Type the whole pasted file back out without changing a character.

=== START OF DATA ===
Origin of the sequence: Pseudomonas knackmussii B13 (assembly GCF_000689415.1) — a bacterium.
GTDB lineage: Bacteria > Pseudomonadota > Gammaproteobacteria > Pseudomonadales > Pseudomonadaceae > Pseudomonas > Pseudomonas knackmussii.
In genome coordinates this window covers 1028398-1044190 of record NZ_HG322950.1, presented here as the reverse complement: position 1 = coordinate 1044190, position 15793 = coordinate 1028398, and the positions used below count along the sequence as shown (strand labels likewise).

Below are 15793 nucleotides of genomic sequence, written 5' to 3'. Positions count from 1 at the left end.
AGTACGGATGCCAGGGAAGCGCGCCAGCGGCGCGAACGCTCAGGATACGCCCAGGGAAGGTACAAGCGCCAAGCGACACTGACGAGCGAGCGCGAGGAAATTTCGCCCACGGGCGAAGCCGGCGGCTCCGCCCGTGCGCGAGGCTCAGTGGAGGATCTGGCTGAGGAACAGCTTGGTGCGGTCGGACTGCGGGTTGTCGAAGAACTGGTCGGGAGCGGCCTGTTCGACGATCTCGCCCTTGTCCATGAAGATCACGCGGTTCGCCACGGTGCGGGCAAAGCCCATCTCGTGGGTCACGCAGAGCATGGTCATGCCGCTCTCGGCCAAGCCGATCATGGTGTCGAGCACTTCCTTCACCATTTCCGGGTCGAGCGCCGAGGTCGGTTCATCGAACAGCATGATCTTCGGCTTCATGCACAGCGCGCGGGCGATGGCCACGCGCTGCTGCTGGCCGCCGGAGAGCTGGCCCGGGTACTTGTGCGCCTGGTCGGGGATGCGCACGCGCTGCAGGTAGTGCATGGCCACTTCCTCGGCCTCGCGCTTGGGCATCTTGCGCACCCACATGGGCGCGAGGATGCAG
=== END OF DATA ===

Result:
Origin of the sequence: Pseudomonas knackmussii B13 (assembly GCF_000689415.1) — a bacterium.
GTDB lineage: Bacteria > Pseudomonadota > Gammaproteobacteria > Pseudomonadales > Pseudomonadaceae > Pseudomonas > Pseudomonas knackmussii.
In genome coordinates this window covers 1028398-1044190 of record NZ_HG322950.1, presented here as the reverse complement: position 1 = coordinate 1044190, position 15793 = coordinate 1028398, and the positions used below count along the sequence as shown (strand labels likewise).

Below are 15793 nucleotides of genomic sequence, written 5' to 3'. Positions count from 1 at the left end.
AGTACGGATGCCAGGGAAGCGCGCCAGCGGCGCGAACGCTCAGGATACGCCCAGGGAAGGTACAAGCGCCAAGCGACACTGACGAGCGAGCGCGAGGAAATTTCGCCCACGGGCGAAGCCGGCGGCTCCGCCCGTGCGCGAGGCTCAGTGGAGGATCTGGCTGAGGAACAGCTTGGTGCGGTCGGACTGCGGGTTGTCGAAGAACTGGTCGGGAGCGGCCTGTTCGACGATCTCGCCCTTGTCCATGAAGATCACGCGGTTCGCCACGGTGCGGGCAAAGCCCATCTCGTGGGTCACGCAGAGCATGGTCATGCCGCTCTCGGCCAAGCCGATCATGGTGTCGAGCACTTCCTTCACCATTTCCGGGTCGAGCGCCGAGGTCGGTTCATCGAACAGCATGATCTTCGGCTTCATGCACAGCGCGCGGGCGATGGCCACGCGCTGCTGCTGGCCGCCGGAGAGCTGGCCCGGGTACTTGTGCGCCTGGTCGGGGATGCGCACGCGCTGCAGGTAGTGCATGGCCACTTCCTCGGCCTCGCGCTTGGGCATCTTGCGCACCCACATGGGCGCGAGGATGCAG